Where Cameron’s Big Society idea is relevant and useful is in communities where there are limited services. In the UK, as here, there are regional areas that do not have a library, shops, post offices or banks. Community activism to provide these services for themselves is a very good thing, as relying always on the state or commercial interest is never a good policy. So where there is no library a community of volunteers setting up their own library is to be welcomed and fully supported.
Where there is an extant library it should be part of that community, in fact, it should be at the heart of it. As such, volunteers should always be welcomed, but not at the expense of staff or expertise.
So what work should volunteers be doing in a public library? From my experience as someone who has previously run public libraries working out what volunteers could do was a job in itself.
Much of the (oft considered tedious) work such as shelving, tidying etc. in my libraries was already done by people, forced on libraries, who were sentenced to do community service (that in itself was a major but different headache). The rest was done by staff, or by employing older school children in the late afternoons. This latter option was far preferable than having volunteers do it as those young people earned small sums, but also learnt valuable library skills for their future studies and we could provide them with a safe working environment, much better than a shift at McDonalds.
So in my libraries at least volunteers ended up doing book repairs mainly. It is not economically viable to repair books if paying staff to do it, but with volunteers it is. Thus in this way books were preserved for the collection and volunteers had a role, and there was no staff impact. There were of course other volunteers who were centrally organised to deliver books to the housebound and assist local heritage collections.
Many of the volunteers that libraries have are retired professionals with many skills and attributes. And many libraries are short staffed and so it is very tempting to allow these capable volunteers to do more. But we must remember Librarianship is a profession, and as such we need to protect it. We cannot continue to maintain that we are a profession if we allow non-professionals to do it.
Where I think volunteers should be used is in creating volunteer initiated projects and courses. Volunteers with the library’s help should use the library as a place to coordinate their own work and utilise their skills for the benefit of the community. Volunteers could set up and run IT training for other users. Volunteers could organise talks and classes depending on their interests and skills, or reading groups, or adult literacy classes. They could even be used to fund raise!
Then of course there is always the often overlooked voluntary skills in a library. Volunteers can be people with trade and craft skills too. Why not get them to improve, beautify and repair the library. There is a profound benefit there and it is one that does not clash with library staffing interests either. Whether it’s the craft group who create works to brighten the library or the person who can paint, restore or build things, these are valuable contributions.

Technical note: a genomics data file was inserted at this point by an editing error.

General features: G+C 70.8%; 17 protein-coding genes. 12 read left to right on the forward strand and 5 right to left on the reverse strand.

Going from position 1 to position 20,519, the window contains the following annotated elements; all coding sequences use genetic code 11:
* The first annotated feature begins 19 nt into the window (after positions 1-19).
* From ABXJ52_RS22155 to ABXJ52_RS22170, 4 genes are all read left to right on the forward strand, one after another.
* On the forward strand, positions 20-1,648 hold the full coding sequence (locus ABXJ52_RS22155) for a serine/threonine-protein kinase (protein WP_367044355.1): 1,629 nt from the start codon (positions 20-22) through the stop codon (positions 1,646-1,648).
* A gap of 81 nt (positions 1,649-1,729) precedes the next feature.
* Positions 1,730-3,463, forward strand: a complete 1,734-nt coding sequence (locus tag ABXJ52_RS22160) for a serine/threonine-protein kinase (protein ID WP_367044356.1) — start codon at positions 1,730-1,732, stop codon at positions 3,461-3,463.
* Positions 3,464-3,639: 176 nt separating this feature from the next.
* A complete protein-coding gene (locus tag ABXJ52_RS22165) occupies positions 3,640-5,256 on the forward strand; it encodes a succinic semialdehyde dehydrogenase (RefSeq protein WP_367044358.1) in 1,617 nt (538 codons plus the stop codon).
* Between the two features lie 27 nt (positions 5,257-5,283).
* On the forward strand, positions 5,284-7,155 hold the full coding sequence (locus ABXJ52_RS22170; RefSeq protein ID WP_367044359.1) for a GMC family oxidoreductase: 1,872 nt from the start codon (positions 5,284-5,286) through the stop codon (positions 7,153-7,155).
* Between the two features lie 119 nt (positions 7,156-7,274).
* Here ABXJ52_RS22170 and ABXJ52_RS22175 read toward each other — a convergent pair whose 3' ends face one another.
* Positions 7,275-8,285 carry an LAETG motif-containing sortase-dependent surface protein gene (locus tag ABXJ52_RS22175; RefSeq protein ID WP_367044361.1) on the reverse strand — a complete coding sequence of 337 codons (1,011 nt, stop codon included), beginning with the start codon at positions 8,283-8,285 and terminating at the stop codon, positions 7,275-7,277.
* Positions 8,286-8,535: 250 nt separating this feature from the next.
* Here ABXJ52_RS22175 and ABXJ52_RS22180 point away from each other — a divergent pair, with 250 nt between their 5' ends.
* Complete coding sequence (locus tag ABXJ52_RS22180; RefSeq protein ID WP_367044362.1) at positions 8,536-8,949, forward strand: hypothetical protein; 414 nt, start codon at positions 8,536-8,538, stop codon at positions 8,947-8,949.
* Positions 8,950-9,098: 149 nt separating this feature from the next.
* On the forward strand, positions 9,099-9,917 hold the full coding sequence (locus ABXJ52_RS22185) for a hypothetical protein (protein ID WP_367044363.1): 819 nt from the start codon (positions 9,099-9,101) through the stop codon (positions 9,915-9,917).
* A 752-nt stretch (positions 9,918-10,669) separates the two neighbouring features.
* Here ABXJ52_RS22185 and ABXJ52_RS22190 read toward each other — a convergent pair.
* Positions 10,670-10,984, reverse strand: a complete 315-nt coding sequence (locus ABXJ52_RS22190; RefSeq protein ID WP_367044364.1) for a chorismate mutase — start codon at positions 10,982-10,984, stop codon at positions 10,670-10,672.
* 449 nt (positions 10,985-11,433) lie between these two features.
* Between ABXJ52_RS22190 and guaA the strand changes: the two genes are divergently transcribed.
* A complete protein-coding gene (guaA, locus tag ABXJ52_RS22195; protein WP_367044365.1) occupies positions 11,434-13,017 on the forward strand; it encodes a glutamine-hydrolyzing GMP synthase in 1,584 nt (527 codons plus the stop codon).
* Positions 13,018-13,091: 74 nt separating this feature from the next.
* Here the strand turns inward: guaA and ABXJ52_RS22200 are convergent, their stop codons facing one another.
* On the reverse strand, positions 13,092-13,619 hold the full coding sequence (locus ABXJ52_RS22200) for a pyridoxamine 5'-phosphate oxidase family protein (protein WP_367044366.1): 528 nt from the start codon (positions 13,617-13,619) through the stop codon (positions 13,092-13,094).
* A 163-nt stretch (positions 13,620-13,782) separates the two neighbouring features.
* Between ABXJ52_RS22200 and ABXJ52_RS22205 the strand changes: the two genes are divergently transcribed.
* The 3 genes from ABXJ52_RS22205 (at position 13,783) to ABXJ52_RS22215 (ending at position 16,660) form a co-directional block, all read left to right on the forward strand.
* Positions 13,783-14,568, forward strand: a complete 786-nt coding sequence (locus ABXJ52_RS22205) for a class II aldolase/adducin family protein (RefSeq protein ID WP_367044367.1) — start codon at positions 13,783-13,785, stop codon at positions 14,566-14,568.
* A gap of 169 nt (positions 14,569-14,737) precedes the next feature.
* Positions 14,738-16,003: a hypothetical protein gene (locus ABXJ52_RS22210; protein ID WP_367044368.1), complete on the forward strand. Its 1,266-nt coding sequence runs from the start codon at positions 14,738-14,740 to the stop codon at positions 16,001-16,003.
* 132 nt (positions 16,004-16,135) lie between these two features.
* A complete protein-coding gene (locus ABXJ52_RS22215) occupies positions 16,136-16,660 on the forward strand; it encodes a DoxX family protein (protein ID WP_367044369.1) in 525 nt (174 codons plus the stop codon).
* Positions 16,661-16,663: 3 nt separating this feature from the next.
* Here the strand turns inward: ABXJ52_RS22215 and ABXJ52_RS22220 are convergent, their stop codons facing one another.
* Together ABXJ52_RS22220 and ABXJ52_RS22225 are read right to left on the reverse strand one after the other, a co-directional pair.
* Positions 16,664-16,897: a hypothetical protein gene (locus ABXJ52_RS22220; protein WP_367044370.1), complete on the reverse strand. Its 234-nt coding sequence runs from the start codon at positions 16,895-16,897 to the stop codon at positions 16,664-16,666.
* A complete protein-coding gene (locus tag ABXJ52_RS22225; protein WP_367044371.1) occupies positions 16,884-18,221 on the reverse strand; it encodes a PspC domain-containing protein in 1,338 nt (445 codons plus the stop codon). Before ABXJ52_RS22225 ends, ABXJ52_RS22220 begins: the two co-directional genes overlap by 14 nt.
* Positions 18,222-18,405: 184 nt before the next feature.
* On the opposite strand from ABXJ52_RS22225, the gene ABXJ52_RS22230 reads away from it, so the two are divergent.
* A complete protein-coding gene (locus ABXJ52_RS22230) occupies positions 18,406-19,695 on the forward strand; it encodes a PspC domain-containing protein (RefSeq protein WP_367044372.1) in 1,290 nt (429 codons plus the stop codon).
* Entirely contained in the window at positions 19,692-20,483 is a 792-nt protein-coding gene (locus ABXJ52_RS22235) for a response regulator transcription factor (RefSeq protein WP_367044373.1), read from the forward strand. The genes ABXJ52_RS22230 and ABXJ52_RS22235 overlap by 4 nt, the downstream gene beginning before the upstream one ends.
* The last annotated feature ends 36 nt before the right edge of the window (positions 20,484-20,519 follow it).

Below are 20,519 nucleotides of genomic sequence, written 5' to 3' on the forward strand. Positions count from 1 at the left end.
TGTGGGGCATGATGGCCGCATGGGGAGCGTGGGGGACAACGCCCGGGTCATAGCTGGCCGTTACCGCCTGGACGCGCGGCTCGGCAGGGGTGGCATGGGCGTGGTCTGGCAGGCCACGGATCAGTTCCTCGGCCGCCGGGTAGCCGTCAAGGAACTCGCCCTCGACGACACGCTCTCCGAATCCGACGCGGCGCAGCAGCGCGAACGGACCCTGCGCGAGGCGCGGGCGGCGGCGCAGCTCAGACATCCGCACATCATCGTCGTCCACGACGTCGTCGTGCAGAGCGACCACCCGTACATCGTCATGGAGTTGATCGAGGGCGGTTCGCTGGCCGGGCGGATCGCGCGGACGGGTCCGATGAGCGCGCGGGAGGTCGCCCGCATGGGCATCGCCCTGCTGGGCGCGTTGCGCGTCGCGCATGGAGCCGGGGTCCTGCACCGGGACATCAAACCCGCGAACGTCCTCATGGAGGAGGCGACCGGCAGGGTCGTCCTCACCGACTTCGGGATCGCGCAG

Volunteers should be used to value-add services to a library rather than be used as a cheap source of labour which demeans us and them. The library as place would then be immeasurably improved by adding more volunteers and more community engagement.
This too should be the route for larger libraries. Already all state libraries have volunteer programs. Most commonly the work involves conducting visitor tours, but there is often some form of indexing, checking or data entry jobs. It is fair to say that frequently the latter voluntary tasks are tedious and repetitive work not favoured by library staff, and which do not fully reflect the volunteers skill sets.
The volunteers system should be one whereby a volunteer should propose a project (that ultimately benefits the library) and then receive library support (as in a desk, computer, ladder etc.) to complete that project. A project could be something small like creating a bibliography of the library’s holdings on a particular subject. There are always numerous items in a large library which are overlooked; getting volunteers to work on exposing collections would be a useful task.
With the growing aged population, there will be many more active retired people in the community, who have time and skills to offer. Libraries should adapt their volunteer programs to fit that growth.
The above mentioned has referred to the in-house volunteer. The vast number of volunteers however in future will actually be found online. The large numbers of people prepared to work on Wikipedia or supply corrections to the NLA’s newspaper digitisation program testify to the utility of crowdsourced volunteer programs. All these volunteers require is a clear goal and a workable online system and they can do transformative work.
Please read Rose Holley’s excellent paper Crowdsourcing: How and Why Should Libraries Do It? for more on this subject.
The online volunteer is good for large projects, but probably not so much for a local public library. However even there, there should be some opportunities if you ask volunteers to assist. I don’t know how they could help, and maybe neither do you, but maybe if you ask, a volunteer might know.
Volunteers are an opportunity to bring people to libraries to improve their services, we should not let financial pressures turn them into a potential enemy as is happening elsewhere.
• Every library needs to have a volunteer policy
• Volunteer numbers will grow
• Pressure to use volunteers as unpaid labour will grow
• Volunteers should never replace paid library staff
• Volunteers are an opportunity not a problem
• Volunteers should be encouraged to join FOLA
• Volunteers should be encouraged to devise their own projects
• Volunteers should own the work they are doing
• Volunteers should be managed in the same way as paid staff, wherever practicable
• Volunteers will mostly be found online